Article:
To this day my mother finds it necessary to tell me what an awful little child I was.
Two thoughts come to my mind as these things come up. As I look at my lovely, spirited, sometimes challenging daughter I wonder how anyone could possibly label their child with such awful words, no matter what they were doing. I also wonder why there is any need to keep talking about this nearly thirty years later.
Perhaps it bothers my mother that I have a completely different outlook on parenting and children than she did. Perhaps to admit that I really wasn't such a horrible little demon after all would cause her to have to re-examine her role as a parent. I don't know. I know that my actions so often retold (over and over again) don't really seem that out of the ordinary to me. I dumped all the diapers out of the pail and all over the floor? I'm sure many a child has done that. Was jealous of my little sister, unsure of my new-found role in the family and acted out for love and attention? Check, check and check.
For over thirty years I have accepted the "fact" that I must've been a really difficult child. Becoming a mother (and growing personally in my role as one) (and therapy) has made me realize that there really wasn't anything wrong with the way I acted as a child. I was normal. I wasn't a bad three year-old, nor was I a terror to be around. I was a kid. A kid who did kid things and expressed myself the only way I knew how.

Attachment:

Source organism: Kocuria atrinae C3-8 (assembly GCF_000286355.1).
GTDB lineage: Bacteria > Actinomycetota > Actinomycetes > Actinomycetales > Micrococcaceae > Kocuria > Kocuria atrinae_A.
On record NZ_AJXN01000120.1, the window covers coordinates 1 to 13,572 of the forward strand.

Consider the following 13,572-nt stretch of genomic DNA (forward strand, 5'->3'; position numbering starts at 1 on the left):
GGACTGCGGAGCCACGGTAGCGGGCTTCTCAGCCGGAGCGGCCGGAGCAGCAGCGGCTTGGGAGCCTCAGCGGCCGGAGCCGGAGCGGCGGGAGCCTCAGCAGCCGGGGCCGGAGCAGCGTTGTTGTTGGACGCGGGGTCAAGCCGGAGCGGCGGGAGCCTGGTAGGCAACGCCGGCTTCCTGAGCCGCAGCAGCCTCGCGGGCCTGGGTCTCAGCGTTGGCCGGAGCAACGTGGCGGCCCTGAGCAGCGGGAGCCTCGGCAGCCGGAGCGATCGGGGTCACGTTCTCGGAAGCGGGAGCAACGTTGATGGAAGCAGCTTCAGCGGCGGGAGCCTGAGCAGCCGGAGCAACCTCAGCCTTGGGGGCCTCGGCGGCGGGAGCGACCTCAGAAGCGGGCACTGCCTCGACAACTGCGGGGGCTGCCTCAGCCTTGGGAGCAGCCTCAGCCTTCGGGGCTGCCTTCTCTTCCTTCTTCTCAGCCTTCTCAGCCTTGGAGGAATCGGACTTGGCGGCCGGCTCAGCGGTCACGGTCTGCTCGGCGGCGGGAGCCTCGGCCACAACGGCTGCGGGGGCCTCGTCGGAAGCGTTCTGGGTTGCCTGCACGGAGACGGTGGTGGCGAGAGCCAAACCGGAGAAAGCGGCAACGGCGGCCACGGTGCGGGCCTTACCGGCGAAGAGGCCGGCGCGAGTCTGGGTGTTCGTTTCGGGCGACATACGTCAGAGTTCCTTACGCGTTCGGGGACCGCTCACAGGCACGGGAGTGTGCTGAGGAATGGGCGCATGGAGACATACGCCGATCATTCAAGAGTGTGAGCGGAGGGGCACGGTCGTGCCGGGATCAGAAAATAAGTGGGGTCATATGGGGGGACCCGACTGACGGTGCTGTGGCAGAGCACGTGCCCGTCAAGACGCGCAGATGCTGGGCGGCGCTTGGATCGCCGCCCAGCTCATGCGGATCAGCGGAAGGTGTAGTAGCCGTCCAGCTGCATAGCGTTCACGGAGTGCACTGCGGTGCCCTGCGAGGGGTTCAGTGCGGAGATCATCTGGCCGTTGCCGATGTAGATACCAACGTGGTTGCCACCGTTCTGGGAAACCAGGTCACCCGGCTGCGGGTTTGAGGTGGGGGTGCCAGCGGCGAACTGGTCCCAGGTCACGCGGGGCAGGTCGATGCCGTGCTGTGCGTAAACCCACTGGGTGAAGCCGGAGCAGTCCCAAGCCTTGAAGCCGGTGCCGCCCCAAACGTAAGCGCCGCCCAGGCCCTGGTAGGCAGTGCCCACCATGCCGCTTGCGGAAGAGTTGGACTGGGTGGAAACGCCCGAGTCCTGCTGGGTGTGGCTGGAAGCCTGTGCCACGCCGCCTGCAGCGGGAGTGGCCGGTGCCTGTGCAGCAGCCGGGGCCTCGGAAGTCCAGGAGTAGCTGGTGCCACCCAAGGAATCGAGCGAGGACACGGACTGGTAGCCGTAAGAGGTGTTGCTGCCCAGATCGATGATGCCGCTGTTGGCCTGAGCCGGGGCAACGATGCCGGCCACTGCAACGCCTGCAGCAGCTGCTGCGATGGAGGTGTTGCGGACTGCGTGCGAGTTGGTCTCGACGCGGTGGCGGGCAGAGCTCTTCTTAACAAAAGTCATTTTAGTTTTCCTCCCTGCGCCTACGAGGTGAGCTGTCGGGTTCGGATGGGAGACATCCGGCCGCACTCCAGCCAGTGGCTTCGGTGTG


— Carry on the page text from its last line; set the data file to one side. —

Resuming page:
Perhaps these realizations are what makes me really ache when Beanie is having a rough time. I view what she's experiencing through the eyes of three-year old me. But it's not the same for her. She's free to be whomever she wants to be, her parents love and support her no matter what she does and we enjoy the good times and take the more difficult ones as opportunities to grow.